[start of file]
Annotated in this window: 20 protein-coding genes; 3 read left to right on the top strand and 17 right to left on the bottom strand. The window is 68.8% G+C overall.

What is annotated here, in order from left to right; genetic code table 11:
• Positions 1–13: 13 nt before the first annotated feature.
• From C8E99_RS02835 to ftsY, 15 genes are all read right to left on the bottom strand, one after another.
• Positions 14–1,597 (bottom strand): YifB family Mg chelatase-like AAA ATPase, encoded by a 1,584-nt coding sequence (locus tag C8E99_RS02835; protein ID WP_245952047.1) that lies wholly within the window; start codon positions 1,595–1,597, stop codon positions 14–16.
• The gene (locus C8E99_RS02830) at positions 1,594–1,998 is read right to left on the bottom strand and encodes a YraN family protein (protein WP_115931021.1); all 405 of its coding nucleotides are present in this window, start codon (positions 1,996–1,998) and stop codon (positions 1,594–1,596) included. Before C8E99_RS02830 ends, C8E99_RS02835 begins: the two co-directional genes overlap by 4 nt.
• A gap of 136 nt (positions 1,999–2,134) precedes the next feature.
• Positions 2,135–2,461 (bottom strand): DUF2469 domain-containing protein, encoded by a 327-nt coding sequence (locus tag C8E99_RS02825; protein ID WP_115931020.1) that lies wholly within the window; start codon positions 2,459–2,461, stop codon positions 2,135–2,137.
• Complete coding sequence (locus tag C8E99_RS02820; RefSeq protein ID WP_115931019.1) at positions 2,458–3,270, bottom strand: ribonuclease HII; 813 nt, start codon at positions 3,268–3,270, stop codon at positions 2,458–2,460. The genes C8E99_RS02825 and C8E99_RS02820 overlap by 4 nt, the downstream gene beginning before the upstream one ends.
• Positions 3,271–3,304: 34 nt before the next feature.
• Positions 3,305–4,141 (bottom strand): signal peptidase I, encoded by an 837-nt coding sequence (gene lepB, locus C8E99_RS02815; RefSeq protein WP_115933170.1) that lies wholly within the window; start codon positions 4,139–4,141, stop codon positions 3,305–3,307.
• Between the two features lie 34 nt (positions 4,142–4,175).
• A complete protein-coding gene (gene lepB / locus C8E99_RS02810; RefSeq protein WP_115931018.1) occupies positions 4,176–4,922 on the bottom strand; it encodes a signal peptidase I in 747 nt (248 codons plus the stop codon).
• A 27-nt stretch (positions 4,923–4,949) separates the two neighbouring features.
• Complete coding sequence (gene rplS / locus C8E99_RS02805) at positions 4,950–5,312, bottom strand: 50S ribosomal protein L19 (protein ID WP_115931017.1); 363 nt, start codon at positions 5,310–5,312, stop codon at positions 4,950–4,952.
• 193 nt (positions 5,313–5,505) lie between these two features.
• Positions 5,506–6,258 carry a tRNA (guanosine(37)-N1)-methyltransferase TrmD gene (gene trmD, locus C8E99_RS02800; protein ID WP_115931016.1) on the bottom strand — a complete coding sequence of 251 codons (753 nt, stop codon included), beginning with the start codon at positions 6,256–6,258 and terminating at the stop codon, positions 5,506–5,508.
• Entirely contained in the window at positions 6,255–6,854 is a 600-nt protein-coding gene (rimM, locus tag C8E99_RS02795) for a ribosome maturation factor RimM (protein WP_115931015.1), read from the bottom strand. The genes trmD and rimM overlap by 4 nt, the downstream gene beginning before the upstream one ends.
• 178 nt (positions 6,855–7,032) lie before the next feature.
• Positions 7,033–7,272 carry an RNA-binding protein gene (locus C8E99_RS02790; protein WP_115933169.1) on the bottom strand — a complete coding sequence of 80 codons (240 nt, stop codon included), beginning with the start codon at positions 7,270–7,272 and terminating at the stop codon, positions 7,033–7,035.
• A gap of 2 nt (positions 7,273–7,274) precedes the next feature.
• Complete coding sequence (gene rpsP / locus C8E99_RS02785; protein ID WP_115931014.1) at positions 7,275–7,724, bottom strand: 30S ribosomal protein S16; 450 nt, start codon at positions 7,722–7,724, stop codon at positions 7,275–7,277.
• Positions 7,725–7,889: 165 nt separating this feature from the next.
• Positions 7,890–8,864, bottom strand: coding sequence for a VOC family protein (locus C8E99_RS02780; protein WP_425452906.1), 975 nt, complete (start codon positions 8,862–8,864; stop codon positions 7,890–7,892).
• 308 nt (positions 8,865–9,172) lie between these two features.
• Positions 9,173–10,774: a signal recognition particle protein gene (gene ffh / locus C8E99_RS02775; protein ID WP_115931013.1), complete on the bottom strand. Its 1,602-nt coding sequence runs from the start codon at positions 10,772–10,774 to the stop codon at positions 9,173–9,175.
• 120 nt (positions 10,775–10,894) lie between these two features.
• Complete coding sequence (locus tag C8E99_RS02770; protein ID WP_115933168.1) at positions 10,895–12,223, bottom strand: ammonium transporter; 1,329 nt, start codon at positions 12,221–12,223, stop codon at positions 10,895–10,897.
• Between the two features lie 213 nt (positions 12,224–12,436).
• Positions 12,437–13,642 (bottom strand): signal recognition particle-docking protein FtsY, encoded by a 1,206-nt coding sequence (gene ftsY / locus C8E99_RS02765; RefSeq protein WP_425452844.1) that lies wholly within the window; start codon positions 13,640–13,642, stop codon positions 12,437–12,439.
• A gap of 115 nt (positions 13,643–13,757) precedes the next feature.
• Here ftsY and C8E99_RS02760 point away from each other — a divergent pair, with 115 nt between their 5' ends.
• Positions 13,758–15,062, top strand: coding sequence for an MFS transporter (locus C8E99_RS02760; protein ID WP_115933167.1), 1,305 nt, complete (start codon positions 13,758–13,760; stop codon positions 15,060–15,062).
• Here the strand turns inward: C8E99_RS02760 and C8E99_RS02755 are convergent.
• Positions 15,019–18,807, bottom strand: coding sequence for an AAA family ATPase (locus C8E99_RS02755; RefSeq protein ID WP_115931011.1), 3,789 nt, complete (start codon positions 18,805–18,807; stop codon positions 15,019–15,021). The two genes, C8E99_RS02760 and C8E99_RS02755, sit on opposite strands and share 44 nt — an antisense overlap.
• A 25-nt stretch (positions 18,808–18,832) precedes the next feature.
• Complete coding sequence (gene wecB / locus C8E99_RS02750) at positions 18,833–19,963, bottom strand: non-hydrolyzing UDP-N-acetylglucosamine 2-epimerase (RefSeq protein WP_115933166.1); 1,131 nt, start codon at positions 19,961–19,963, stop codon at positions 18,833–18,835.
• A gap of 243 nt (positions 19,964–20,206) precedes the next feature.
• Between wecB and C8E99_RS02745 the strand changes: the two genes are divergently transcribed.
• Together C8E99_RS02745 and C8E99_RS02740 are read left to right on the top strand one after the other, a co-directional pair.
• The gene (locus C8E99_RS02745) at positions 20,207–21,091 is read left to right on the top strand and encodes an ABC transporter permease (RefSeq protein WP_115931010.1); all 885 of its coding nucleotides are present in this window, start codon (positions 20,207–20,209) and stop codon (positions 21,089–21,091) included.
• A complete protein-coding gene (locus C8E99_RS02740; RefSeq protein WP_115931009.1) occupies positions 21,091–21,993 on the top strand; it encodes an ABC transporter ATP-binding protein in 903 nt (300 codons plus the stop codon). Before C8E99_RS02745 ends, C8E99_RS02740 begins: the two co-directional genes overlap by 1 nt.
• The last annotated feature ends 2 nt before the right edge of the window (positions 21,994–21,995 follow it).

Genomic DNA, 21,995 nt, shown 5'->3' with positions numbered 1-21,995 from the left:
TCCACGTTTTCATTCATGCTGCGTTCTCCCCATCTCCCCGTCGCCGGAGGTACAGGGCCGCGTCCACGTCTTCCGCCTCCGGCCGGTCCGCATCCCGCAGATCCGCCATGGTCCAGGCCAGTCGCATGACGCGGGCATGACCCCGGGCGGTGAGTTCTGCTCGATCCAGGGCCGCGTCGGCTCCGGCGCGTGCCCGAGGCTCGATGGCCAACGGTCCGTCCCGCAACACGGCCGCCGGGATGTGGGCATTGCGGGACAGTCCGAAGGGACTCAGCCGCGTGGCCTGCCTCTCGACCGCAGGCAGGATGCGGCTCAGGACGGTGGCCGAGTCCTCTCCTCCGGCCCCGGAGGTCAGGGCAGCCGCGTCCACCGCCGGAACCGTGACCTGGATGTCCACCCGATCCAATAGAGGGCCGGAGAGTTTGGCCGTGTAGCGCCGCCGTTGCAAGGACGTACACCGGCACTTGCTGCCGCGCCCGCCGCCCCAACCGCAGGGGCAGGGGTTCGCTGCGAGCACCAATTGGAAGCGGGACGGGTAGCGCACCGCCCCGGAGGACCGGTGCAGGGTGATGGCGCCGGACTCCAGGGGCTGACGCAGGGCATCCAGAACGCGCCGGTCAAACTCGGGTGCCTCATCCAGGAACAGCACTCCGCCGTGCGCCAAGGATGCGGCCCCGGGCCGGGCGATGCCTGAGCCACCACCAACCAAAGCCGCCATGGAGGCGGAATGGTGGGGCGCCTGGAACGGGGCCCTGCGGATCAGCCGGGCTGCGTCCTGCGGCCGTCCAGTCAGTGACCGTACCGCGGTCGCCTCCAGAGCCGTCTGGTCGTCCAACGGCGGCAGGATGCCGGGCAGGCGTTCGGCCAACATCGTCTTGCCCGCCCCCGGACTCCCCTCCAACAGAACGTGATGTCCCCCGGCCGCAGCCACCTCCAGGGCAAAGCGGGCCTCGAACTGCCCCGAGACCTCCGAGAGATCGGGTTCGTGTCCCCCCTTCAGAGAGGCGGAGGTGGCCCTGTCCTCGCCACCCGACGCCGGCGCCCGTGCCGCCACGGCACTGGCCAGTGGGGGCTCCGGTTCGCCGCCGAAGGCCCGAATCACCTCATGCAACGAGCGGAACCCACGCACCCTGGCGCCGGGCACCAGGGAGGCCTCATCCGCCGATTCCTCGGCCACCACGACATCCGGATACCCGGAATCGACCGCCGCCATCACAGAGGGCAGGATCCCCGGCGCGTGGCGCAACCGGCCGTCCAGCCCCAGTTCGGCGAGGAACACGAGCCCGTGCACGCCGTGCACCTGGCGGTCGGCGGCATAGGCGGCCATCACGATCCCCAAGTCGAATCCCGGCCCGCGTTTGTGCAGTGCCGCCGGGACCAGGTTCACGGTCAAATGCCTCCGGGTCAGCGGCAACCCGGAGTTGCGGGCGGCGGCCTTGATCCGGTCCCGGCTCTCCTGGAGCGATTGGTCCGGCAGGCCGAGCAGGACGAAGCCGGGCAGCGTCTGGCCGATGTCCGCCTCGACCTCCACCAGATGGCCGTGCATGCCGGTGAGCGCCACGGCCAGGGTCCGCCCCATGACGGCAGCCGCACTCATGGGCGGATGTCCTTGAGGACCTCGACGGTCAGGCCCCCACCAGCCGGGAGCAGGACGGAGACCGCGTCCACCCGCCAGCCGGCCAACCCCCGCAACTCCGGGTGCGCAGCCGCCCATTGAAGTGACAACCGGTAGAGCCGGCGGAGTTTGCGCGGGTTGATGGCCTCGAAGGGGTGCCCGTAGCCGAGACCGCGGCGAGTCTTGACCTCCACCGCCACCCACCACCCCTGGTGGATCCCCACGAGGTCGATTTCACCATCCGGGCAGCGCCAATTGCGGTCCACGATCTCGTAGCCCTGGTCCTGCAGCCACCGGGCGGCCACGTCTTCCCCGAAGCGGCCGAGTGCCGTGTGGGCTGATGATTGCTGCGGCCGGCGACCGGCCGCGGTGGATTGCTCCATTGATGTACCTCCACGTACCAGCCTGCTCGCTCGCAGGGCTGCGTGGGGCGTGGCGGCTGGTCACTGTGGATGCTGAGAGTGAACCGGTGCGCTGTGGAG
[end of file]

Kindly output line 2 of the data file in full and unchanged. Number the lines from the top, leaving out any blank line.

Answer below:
What is annotated here, in order from left to right; genetic code table 11: